Melt butter in a small sauce pan; add Worcestershire sauce and seasoned salts and warm until all is dissolved. Remove from heat. Combine all dry ingredients in large turkey roaster pan. Pour the butter and seasoning mixture over the dry ingredients. Stir carefully to mix in butter and seasonings. Bake uncovered at low temperature, 225 degrees for two hours, stirring every 15-20 minutes. All amounts of cereals can be more or less to your taste.

*How I guess these ounce amounts is looking at the total ounces on the package, I eyeball how much would be 12 ounces or 6 ounces or whatever.

Adapted from recipe of Viola Miller and Mabel Nisley – Both these mothers had sons named Kenny who were both the age of my brother and therefore all three were great friends!


Recipes for Party Mix abound. What is a favorite for you, or what would you add to the above recipe?


Great gift idea: A woman from our church, Beverly, makes a huge batch of Party Mix, gives a pint away in a glass pint jar to many of her friends, and asks for the jars back to recycle next year! We are always happy to get a pint and to return the jar back to her!


Happy 2015 and thanks for liking, following and commenting on this blog! It has grown a nice step up this year and I appreciate all the blog love, and especially enjoy knowing some new friends.

  1. I love the marked up recipe you post here, typical of many of my oft-used ones. You food shoots always look so appetizing and perfect. Yesterday Ian and I made Rice Krispy treats, an exercise in measuring for a 7 year old. Either we had too many Rice Krispies or too little marshmallow fluff – it was a total disaster! I wrapped what was salvageable into wax paper balls, best eaten outside. I realize I’m not adding anything to your store of recipes except a funny story.

    Happy New Year, Melodie!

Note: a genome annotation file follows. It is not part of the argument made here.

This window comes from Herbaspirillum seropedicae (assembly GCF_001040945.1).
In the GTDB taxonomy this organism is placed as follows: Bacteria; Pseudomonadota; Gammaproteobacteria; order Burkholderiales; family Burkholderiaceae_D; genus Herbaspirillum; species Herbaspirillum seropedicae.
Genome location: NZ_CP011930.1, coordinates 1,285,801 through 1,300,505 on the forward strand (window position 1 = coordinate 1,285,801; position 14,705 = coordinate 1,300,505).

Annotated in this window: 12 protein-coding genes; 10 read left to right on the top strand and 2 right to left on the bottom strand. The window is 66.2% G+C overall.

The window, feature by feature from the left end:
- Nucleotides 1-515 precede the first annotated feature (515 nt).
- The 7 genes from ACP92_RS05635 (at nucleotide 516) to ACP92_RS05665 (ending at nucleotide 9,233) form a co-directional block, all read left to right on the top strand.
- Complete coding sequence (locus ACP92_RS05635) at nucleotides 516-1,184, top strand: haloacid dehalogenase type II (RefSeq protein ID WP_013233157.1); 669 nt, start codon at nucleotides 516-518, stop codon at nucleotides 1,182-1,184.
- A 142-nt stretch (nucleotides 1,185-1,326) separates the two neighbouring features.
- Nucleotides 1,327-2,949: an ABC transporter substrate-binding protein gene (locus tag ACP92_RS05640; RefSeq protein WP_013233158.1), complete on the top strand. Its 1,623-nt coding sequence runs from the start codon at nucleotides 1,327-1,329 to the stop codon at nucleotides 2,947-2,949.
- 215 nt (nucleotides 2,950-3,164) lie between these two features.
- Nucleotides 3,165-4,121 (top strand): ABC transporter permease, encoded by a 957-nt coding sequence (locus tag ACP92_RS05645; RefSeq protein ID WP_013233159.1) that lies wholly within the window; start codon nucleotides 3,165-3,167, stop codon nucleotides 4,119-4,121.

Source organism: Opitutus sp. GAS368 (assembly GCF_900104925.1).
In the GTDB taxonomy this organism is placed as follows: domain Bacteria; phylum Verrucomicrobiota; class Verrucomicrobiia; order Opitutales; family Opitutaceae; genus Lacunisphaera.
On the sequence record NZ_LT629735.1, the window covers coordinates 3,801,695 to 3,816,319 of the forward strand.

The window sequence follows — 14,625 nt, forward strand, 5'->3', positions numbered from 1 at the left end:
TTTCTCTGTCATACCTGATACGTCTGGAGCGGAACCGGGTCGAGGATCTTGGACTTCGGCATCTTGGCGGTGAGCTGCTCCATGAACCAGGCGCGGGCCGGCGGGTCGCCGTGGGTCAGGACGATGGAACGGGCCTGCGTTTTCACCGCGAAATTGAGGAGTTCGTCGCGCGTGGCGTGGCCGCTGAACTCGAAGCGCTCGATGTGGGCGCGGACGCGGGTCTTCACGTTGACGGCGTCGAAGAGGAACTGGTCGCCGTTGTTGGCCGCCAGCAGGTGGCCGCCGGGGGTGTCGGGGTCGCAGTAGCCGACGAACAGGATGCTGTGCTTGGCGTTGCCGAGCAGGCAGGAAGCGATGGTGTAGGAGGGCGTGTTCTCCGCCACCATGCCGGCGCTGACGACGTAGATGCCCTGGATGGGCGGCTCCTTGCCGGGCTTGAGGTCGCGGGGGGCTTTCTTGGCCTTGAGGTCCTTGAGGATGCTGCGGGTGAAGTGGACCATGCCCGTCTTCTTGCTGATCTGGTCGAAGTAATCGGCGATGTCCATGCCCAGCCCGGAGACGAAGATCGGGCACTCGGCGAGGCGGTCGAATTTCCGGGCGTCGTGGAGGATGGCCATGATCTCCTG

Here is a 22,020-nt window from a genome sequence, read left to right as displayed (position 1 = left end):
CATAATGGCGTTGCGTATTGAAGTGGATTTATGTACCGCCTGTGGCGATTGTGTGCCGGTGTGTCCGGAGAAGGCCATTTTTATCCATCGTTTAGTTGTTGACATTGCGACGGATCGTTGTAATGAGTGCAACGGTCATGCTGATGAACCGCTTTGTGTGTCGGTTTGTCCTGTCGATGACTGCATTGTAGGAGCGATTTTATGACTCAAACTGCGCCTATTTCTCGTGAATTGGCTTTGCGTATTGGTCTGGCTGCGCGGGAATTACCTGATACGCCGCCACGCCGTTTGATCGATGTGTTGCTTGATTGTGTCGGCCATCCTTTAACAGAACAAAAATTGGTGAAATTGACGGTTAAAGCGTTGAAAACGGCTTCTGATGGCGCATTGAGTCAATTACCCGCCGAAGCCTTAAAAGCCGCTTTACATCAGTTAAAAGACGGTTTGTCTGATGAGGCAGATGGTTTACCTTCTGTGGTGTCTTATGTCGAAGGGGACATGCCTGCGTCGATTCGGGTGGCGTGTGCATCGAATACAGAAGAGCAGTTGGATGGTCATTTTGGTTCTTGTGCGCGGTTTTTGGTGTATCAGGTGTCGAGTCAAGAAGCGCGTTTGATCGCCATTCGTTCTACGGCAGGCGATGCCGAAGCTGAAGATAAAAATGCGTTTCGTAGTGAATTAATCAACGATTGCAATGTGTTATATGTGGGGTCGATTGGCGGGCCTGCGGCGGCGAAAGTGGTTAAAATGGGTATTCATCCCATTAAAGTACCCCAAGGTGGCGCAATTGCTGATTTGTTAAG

• Trying a response from my smart phone. Thanks for all your encouragement, comments, stories and sharing the tender memories of your mother. Glad someone else can mess up Rice krispy treats. Been there too. Happy new year!

Leave a Reply

Fill in your details below or click an icon to log in: Logo

You are commenting using your account. Log Out /  Change )

Facebook photo

You are commenting using your Facebook account. Log Out /  Change )

Connecting to %s

Jennifer Murch

Art is the only way to run away without leaving home. -Twyla Tharp

Trisha Faye

Cherishing the Past while Celebrating the Present


To walk or tramp about; to gad, wander. < Old French - trapasser (to trespass).

Tuesdays with Laurie

"Whatever you are not changing, you are choosing." —Laurie Buchanan

Hickory Hill Farm

Blueberries, grapes, vegetables, and more

The Centrality and Supremacy of Jesus Christ

The Website & Blog of David D. Flowers

Cynthia's Communique

Navigating careers, the media and life

the practical mystic

spiritual adventures in the real world

Osheta Moore

Shalom in the City

Shirley Hershey Showalter

writing and reading memoir

Mennonite Girls Can Cook

Harmony, grace and wisdom for family living.

mama congo

Harmony, grace and wisdom for family living.


Harmony, grace and wisdom for family living.

Roadkill Crossing

Writing generated from the rural life

%d bloggers like this: